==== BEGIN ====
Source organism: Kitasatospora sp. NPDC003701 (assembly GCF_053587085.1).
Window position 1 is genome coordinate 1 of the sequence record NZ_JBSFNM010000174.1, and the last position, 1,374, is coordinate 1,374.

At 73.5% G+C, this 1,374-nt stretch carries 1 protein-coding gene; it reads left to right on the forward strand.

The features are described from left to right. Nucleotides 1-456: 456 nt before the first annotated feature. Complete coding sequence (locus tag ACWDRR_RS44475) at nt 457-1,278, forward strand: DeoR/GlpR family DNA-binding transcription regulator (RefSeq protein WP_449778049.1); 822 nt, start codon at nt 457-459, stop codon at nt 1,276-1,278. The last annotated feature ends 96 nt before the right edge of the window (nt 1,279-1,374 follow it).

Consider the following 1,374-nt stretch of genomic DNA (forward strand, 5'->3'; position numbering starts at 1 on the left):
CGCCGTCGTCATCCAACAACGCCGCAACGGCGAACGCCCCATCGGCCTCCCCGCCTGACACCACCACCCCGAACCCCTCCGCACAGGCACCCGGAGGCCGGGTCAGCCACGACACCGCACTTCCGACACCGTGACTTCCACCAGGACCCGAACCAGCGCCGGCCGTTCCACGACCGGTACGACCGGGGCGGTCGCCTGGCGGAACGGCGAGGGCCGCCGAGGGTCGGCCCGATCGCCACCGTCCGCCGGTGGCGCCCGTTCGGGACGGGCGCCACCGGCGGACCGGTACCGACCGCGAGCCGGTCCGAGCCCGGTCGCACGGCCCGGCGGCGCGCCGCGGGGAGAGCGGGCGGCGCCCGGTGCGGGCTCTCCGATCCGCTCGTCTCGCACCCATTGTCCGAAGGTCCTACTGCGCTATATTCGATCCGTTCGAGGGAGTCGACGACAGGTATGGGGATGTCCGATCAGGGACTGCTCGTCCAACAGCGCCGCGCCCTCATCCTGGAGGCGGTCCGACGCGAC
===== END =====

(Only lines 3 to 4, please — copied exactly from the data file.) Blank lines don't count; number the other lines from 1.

At 73.5% G+C, this 1,374-nt stretch carries 1 protein-coding gene; it reads left to right on the forward strand.

The features are described from left to right. Nucleotides 1-456: 456 nt before the first annotated feature. Complete coding sequence (locus tag ACWDRR_RS44475) at nt 457-1,278, forward strand: DeoR/GlpR family DNA-binding transcription regulator (RefSeq protein WP_449778049.1); 822 nt, start codon at nt 457-459, stop codon at nt 1,276-1,278. The last annotated feature ends 96 nt before the right edge of the window (nt 1,279-1,374 follow it).